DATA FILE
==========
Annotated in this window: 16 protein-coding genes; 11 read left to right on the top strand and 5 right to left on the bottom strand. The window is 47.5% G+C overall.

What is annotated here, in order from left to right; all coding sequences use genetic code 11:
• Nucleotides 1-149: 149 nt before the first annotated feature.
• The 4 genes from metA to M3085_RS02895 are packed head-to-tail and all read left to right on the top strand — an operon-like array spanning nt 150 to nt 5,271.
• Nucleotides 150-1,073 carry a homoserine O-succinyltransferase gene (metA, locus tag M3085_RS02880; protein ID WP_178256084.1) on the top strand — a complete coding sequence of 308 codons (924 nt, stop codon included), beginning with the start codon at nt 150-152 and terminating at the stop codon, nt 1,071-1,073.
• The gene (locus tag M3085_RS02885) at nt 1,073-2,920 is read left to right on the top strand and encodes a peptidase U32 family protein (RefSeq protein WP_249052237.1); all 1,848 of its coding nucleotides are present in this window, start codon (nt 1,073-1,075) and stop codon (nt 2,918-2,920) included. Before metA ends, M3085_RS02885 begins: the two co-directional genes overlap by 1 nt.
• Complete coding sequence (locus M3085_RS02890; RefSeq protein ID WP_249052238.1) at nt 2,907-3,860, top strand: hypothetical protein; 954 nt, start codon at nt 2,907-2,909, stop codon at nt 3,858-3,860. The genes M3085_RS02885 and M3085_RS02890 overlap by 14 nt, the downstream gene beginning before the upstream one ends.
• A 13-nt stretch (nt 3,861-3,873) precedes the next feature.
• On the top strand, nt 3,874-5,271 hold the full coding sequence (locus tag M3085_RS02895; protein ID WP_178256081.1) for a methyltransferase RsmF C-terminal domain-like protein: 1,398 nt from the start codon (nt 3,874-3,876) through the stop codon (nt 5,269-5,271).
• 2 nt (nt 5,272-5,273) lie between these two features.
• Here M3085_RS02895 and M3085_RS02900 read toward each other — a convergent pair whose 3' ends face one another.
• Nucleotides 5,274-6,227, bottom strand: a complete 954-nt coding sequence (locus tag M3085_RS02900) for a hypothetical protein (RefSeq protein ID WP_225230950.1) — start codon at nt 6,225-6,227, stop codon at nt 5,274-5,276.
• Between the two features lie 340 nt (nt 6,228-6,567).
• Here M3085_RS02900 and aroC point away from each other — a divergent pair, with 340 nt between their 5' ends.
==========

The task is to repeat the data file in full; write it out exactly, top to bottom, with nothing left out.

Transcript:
Annotated in this window: 16 protein-coding genes; 11 read left to right on the top strand and 5 right to left on the bottom strand. The window is 47.5% G+C overall.

What is annotated here, in order from left to right; all coding sequences use genetic code 11:
• Nucleotides 1-149: 149 nt before the first annotated feature.
• The 4 genes from metA to M3085_RS02895 are packed head-to-tail and all read left to right on the top strand — an operon-like array spanning nt 150 to nt 5,271.
• Nucleotides 150-1,073 carry a homoserine O-succinyltransferase gene (metA, locus tag M3085_RS02880; protein ID WP_178256084.1) on the top strand — a complete coding sequence of 308 codons (924 nt, stop codon included), beginning with the start codon at nt 150-152 and terminating at the stop codon, nt 1,071-1,073.
• The gene (locus tag M3085_RS02885) at nt 1,073-2,920 is read left to right on the top strand and encodes a peptidase U32 family protein (RefSeq protein WP_249052237.1); all 1,848 of its coding nucleotides are present in this window, start codon (nt 1,073-1,075) and stop codon (nt 2,918-2,920) included. Before metA ends, M3085_RS02885 begins: the two co-directional genes overlap by 1 nt.
• Complete coding sequence (locus M3085_RS02890; RefSeq protein ID WP_249052238.1) at nt 2,907-3,860, top strand: hypothetical protein; 954 nt, start codon at nt 2,907-2,909, stop codon at nt 3,858-3,860. The genes M3085_RS02885 and M3085_RS02890 overlap by 14 nt, the downstream gene beginning before the upstream one ends.
• A 13-nt stretch (nt 3,861-3,873) precedes the next feature.
• On the top strand, nt 3,874-5,271 hold the full coding sequence (locus tag M3085_RS02895; protein ID WP_178256081.1) for a methyltransferase RsmF C-terminal domain-like protein: 1,398 nt from the start codon (nt 3,874-3,876) through the stop codon (nt 5,269-5,271).
• 2 nt (nt 5,272-5,273) lie between these two features.
• Here M3085_RS02895 and M3085_RS02900 read toward each other — a convergent pair whose 3' ends face one another.
• Nucleotides 5,274-6,227, bottom strand: a complete 954-nt coding sequence (locus tag M3085_RS02900) for a hypothetical protein (RefSeq protein ID WP_225230950.1) — start codon at nt 6,225-6,227, stop codon at nt 5,274-5,276.
• Between the two features lie 340 nt (nt 6,228-6,567).
• Here M3085_RS02900 and aroC point away from each other — a divergent pair, with 340 nt between their 5' ends.